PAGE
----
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Elevating Boston’s Black Entrepreneurs

JPMorgan Chase
Elevating Boston’s Black Entrepreneurs
ADOBE STOCK

John Hill, Boston Region Business Banking Manager for Chase, shares his perspective on some of the pressing challenges facing Black entrepreneurs today and the role that the business community can play in elevating Black businesses and driving future growth.

The disruptions of the past year have cast a spotlight on the unique hurdles that Black business owners face, including lack of access to capital, financial education, and networking opportunities.

The JPMorgan Chase Institute recently shared that Black-owned businesses often face lower revenues, profit margins and access to cash, and are underrepresented among companies that have external financing. What’s more, over 400,000 Black-owned businesses shuttered between February and April 2020, making up 41 percent of those that permanently closed their doors.

This data is certainly confronting, but there are several actions that Black business owners can take to begin to overcome some of these challenges and better position their businesses for success.

Optimize working capital and cash flow

Working capital is the lifeblood of every company, allowing them to stay open, fund day-to-day operations, and invest and scale for their future. However, according to JPMorgan Chase Institute research, Black-owned businesses today hold materially less cash than white-owned organizations.

It’s critical for business owners to evaluate their short and long-term funding needs and refine their capital management strategy. This could be achieved by reducing operating costs, pivoting products and services to cater to new segments, changing distribution models or engaging potential new investors. Ultimately, these actions—paired with a strong strategy—can help businesses manage and mitigate risk during periods of uncertainty and continue to scale.

Lean into digitization

COVID-19 rapidly accelerated the adoption of digital tools to help businesses stay open and remain competitive, as business leaders grapple with new ways of working and tighter resources. In fact, JPMorgan Chase’s Business Leaders Outlook Survey found that more than half of midsize businesses have increased their use of online banking and treasury tools, including electronic payments, since the start of the pandemic.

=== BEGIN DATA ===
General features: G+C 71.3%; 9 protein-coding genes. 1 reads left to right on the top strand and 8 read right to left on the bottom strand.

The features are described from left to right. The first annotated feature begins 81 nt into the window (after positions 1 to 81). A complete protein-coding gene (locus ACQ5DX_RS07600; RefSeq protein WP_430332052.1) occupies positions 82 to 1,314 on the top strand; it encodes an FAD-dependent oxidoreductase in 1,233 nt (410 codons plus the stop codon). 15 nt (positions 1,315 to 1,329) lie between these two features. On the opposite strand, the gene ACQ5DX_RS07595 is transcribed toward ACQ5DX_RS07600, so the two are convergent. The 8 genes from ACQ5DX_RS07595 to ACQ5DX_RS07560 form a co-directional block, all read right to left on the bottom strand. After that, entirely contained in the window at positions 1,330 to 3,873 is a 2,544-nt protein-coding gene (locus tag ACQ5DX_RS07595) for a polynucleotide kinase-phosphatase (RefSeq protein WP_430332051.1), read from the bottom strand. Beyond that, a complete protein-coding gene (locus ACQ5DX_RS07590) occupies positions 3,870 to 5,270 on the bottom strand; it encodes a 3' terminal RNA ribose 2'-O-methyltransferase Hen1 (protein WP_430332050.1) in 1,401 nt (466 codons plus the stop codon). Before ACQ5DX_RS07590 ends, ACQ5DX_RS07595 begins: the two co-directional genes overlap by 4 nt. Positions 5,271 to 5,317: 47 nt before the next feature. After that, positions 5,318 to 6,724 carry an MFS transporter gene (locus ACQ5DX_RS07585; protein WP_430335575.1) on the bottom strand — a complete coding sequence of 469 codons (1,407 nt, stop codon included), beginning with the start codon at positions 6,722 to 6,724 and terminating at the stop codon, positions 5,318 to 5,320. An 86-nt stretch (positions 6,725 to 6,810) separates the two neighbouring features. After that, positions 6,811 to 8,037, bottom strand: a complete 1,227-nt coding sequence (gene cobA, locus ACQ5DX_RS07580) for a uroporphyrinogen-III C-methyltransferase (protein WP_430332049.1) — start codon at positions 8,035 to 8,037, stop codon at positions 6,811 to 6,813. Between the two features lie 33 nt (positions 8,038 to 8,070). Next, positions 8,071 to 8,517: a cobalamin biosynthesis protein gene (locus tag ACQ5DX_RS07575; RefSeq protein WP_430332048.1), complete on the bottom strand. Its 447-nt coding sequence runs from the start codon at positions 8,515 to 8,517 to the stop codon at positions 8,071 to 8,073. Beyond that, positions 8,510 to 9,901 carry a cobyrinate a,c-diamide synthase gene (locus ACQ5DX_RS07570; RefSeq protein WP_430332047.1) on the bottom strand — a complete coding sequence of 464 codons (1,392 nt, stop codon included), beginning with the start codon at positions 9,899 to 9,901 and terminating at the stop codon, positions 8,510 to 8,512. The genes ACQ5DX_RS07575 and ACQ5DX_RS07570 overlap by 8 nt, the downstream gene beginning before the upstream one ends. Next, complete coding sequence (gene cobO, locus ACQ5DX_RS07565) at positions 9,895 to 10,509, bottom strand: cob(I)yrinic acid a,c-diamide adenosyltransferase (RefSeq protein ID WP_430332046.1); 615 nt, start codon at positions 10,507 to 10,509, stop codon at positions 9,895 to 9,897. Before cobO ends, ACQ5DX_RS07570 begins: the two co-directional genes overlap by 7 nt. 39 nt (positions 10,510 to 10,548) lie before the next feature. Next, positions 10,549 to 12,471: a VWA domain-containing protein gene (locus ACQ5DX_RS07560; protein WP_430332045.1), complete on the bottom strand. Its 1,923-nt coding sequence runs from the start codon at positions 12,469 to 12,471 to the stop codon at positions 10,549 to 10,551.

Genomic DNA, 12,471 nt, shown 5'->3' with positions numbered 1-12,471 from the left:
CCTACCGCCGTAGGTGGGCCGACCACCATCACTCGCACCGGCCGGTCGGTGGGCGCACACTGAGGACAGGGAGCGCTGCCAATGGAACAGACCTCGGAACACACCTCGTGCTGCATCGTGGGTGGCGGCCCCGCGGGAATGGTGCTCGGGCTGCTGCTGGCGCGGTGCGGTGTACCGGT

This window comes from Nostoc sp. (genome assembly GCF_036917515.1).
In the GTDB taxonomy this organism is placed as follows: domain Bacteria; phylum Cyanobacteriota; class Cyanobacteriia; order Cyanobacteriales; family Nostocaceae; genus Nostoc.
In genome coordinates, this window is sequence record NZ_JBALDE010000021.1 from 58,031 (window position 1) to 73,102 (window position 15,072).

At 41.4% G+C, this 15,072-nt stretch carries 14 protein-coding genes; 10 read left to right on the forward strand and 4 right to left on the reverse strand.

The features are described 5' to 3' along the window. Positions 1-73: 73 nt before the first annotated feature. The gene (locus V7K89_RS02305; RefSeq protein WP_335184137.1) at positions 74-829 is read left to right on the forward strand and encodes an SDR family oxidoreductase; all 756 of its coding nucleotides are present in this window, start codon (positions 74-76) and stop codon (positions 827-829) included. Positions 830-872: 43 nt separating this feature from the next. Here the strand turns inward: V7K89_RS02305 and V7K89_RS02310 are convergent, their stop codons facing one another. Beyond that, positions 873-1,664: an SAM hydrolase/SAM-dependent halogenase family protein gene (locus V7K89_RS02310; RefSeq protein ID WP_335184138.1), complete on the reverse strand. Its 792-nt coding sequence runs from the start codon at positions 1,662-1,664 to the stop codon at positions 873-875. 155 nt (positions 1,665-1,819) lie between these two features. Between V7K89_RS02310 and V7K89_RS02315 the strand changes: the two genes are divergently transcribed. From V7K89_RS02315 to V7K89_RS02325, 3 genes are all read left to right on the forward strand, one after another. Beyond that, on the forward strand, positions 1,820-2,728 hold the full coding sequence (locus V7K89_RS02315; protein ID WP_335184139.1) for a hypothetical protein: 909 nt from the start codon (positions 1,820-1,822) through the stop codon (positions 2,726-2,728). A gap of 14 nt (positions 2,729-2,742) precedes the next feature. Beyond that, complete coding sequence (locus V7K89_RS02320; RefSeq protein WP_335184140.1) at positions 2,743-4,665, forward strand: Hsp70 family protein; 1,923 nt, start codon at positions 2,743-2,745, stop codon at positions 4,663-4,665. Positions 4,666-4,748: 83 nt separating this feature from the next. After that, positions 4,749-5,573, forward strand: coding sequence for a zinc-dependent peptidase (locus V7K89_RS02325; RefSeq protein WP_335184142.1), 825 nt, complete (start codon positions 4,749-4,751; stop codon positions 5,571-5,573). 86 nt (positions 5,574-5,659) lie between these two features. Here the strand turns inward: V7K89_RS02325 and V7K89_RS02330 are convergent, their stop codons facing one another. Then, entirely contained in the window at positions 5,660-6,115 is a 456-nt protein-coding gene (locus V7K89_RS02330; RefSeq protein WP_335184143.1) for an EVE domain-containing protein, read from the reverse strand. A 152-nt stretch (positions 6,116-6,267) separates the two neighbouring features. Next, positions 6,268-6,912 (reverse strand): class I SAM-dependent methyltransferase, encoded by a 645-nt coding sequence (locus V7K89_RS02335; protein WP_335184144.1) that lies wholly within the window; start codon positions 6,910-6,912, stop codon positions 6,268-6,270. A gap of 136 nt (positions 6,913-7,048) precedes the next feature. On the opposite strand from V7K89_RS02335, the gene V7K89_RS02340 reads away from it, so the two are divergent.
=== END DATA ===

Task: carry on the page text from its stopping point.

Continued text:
Businesses that are leaning into online customer engagement have been able to reduce disruptions to their operations, and even find opportunities for growth through online sales channels. Today’s successful businesses are also harnessing digital financial solutions, like real-time banking, payments, and cash flow tools. Many leaders started using these tools out of necessity and are already seeing long-term benefits in driving efficiencies and simplifying financial operations.

Focus on adaptability and resiliency

The pandemic has forced many business leaders to re-evaluate their operating models and highlighted the importance of proactively creating a resiliency plan for a range of worst-case scenarios. More than half of businesses have made changes to their operating models or plan to do so permanently, showing that leaders are taking constructive action to safeguard their business’ future in this rapidly changing environment.

With many shifting their operations online over the last 12 months, cybersecurity has become one of the most important pillars of business resiliency. According to the 2020 Association for Financial Professionals Payments Fraud and Control Survey, 81% of companies were targets of payments fraud last year. To help protect their organizations against cyberattacks, executives today are making employee education and training their top priority. 

Coming together to support Black-owned businesses

The local business community has an opportunity and a responsibility to lean in and better support Black business owners—whether it’s through advice, resources, mentorship or investment.

JPMorgan Chase recently announced a five-year, $30 billion Path Forward commitment to help close the racial wealth gap in traditionally underserved Black and Latinx communities.

The firm launched the Small Business Forward initiative in 2015 as part of the overall Path Forward commitment. Over the last five years, the firm has provided more than $200 million in philanthropy, including $20 million in COVID-19 relief, to support underserved small businesses in cities around the world. These funds provided access to capital and technical support to more than one million diverse small businesses, which have raised nearly $10 billion in capital and increased revenue by an average of 22 percent.

As a society, we have a long way to go to fix racial disparities in the business community, but coming together to elevate Black business owners as they navigate the pandemic will help level the playing field and bring more value and ingenuity to our communities.

John Hill is Chase’s Business Banking Area Manager for New England and is based in Boston.

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